Jimmy Sengenberger

Jimmy Sengenberger

The data is in — and the conclusion is inescapable. America faces a student loan burden that has unquestionably reached “crisis levels.”

At an eye-popping $1.6 trillion, student debt is the second-highest household debt (mortgage debt is #1) and it’s the only kind of consumer debt that has risen dramatically since and even during the recession. Such a burden has harmful effects — more loan defaults, a shrinking homeownership rate, millennials holding off on major life events (such as getting married or starting a family).

So, when U.S. Sen. Bernie Sanders, Sen. Elizabeth Warren and Rep. Alexandria Ocasio-Cortez talk about a student loan crisis and insist something must be done, they’re right.  But when it comes to the policy, they’re flat wrong.  The nation cannot afford the cost, and it is infeasible and politically unrealistic.  Moreover, those of us who are working hard to pay off student loan debt took on the responsibility ourselves, and we have a personal duty to do our best to pay it back.

Restoring bankruptcy protection is a much better option to provide relief to deeply-indebted borrowers on the verge of default.  (It is virtually impossible to do so today.)  But for everyday borrowers who would rather not go bankrupt and could just use some support, there are other ideas.

As I discuss in a new report and new video for the Millennial Policy Center, a good approach is to empower employers to help their employees repay their loans more quickly.  This would be done by enabling tax-free student loan payments for their workers. In the report, I discuss two bills before Congress that would accomplish this.  One of them is the Student Loan Repayment Acceleration Act (SLRAA), introduced by Colorado’s own U.S. Sen. Cory Gardner.

Gardner’s bill would allow businesses to establish 401(k)-style accounts for the express purpose of student loan repayment.  Up to $10,000 could be contributed each year by an employer and an employee.  The contributions would be tax-free — exempt from business, payroll and individual income taxes.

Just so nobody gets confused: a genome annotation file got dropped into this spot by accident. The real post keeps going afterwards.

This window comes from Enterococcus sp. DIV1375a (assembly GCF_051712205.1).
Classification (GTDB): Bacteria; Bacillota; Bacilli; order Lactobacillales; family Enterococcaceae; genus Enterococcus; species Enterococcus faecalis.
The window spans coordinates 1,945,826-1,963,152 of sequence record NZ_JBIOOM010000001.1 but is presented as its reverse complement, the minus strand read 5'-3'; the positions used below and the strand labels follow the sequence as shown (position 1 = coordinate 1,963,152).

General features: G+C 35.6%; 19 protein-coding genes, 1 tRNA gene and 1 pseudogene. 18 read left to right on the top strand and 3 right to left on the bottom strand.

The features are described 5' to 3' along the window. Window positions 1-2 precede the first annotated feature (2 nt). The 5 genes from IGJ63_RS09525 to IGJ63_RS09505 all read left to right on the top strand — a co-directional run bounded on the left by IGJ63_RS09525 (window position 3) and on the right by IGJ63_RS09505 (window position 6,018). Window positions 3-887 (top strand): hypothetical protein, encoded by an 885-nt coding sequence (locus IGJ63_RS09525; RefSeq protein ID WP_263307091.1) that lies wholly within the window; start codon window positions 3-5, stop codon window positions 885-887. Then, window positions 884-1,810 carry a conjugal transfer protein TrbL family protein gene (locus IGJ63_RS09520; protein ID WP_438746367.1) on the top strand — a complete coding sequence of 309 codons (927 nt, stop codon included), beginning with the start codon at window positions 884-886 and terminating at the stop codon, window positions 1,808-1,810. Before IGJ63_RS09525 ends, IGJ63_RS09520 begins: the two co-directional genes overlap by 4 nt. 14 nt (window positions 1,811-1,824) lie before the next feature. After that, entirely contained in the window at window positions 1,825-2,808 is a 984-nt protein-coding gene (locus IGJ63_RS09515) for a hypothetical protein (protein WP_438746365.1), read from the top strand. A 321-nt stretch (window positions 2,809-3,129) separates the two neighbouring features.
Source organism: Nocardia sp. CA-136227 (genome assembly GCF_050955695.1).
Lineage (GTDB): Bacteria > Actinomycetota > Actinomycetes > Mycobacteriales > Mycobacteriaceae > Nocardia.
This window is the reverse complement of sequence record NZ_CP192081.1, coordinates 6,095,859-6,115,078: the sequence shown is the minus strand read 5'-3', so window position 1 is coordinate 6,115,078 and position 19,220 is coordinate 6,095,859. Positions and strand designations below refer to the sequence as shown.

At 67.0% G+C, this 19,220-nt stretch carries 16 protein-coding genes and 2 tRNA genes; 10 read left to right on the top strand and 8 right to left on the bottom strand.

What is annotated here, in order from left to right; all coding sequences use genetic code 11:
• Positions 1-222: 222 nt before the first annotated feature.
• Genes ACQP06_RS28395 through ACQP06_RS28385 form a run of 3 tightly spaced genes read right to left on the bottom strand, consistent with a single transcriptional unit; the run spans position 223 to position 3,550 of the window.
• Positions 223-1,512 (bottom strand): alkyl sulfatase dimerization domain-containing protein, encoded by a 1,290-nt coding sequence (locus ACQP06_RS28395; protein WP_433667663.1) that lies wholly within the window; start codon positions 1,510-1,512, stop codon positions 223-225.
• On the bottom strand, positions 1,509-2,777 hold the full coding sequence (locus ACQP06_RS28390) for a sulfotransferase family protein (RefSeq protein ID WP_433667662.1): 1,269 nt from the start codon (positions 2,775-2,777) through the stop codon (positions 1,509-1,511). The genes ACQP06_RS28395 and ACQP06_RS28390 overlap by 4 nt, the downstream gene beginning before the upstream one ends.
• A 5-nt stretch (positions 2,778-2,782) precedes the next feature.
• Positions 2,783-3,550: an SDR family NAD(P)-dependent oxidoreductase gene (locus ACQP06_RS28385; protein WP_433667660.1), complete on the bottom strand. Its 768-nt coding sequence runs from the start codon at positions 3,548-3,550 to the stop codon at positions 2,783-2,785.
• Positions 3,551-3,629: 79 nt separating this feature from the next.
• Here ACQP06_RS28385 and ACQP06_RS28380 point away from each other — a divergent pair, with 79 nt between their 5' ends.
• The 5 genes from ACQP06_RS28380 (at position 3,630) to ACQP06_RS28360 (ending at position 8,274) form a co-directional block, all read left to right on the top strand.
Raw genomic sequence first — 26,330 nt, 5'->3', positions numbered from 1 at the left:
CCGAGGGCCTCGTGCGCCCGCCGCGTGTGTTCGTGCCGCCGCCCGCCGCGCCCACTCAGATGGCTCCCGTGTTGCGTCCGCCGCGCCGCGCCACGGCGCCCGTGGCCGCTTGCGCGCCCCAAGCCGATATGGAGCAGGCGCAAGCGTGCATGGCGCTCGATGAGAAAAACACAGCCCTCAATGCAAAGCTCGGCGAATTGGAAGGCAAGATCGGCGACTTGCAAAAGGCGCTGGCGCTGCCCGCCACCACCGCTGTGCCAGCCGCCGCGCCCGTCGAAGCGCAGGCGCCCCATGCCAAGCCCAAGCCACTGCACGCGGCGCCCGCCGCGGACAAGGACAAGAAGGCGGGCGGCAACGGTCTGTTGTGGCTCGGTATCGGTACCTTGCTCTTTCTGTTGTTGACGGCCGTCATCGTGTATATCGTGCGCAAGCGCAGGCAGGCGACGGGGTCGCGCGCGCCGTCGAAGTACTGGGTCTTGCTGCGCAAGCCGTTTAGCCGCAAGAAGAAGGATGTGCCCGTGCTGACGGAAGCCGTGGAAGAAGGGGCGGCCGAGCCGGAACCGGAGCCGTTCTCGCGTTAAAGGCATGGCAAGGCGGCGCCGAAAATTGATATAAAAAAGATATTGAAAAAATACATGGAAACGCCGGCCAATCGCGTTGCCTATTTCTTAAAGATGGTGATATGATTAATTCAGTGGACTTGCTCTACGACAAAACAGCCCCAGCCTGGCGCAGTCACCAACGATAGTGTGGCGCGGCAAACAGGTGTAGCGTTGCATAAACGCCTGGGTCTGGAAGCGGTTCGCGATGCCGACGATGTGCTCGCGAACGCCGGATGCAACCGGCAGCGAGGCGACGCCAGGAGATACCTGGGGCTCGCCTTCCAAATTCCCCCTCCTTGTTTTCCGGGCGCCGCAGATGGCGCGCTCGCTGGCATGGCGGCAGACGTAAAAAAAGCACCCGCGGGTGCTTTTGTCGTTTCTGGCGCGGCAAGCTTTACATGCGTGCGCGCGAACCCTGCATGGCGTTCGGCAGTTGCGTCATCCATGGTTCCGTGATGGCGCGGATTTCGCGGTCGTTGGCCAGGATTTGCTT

Each employer could determine how they want to structure the accounts. For example, will it be a 50-50 match? How about 60-40?  Or maybe the employer matches up to $2,500 and then the employee can put in $5,000 themselves?  The point is, Uncle Sam wouldn’t dictate how to structure the arrangement; employers would get to decide.

Gardner includes a provision for self-employed individuals as well. They could write off up to $10,000 annually as an above-the-line income tax deduction.  This is important because it acknowledges those student loan debtors who are or will be self-employed or are working in the gig economy. 

The SLRAA is innovative, and there are a few key benefits to the legislation.

First, Gardner’s bill offers relief to workers who need help paying back student debt.  But unlike outright student loan forgiveness, Gardner’s bill isn’t a massive entitlement that would cost an arm and a leg (ironically to be owed by young people when the national debt comes due). While the income tax exemption may cause tax revenue to the federal government to decline, it would have sizable economic effects, ultimately result in higher tax revenue and help prevent future defaults. 

Critically, the student loan benefit would only be offered to people who are working. This applies to employees at a firm and those who are self-employed.  Thus, the SLRAA addresses legitimate concerns about personal responsibility and new entitlements.  

For employers eager to recruit and retain young workers, this is a no-brainer. Surveys show millennials — now the largest generation in the workforce — are “job-hoppers” and are attracted to jobs that offer student loan repayment benefits.  While a growing number of large corporations offer repayment help, only 8% of businesses currently do — and it’s harder for small businesses to offer this benefit and employees to accept when it’s taxed. The positive impact to employers of giving repayment support, tax-free, is significant.

Gardner has recognized something both employers and employees are asking for, and it is commendable he’s put forward a reasonable and practical way to address the student loan crisis.  Sen. Michael Bennet and the rest of the Colorado delegation ought to take a close look and consider jumping on board.

Jimmy Sengenberger is host of "The Jimmy Sengenberger Show" on News/Talk 710 KNUS.  He is also president and CEO of the Denver-based Millennial Policy Center. His opinions are his own.

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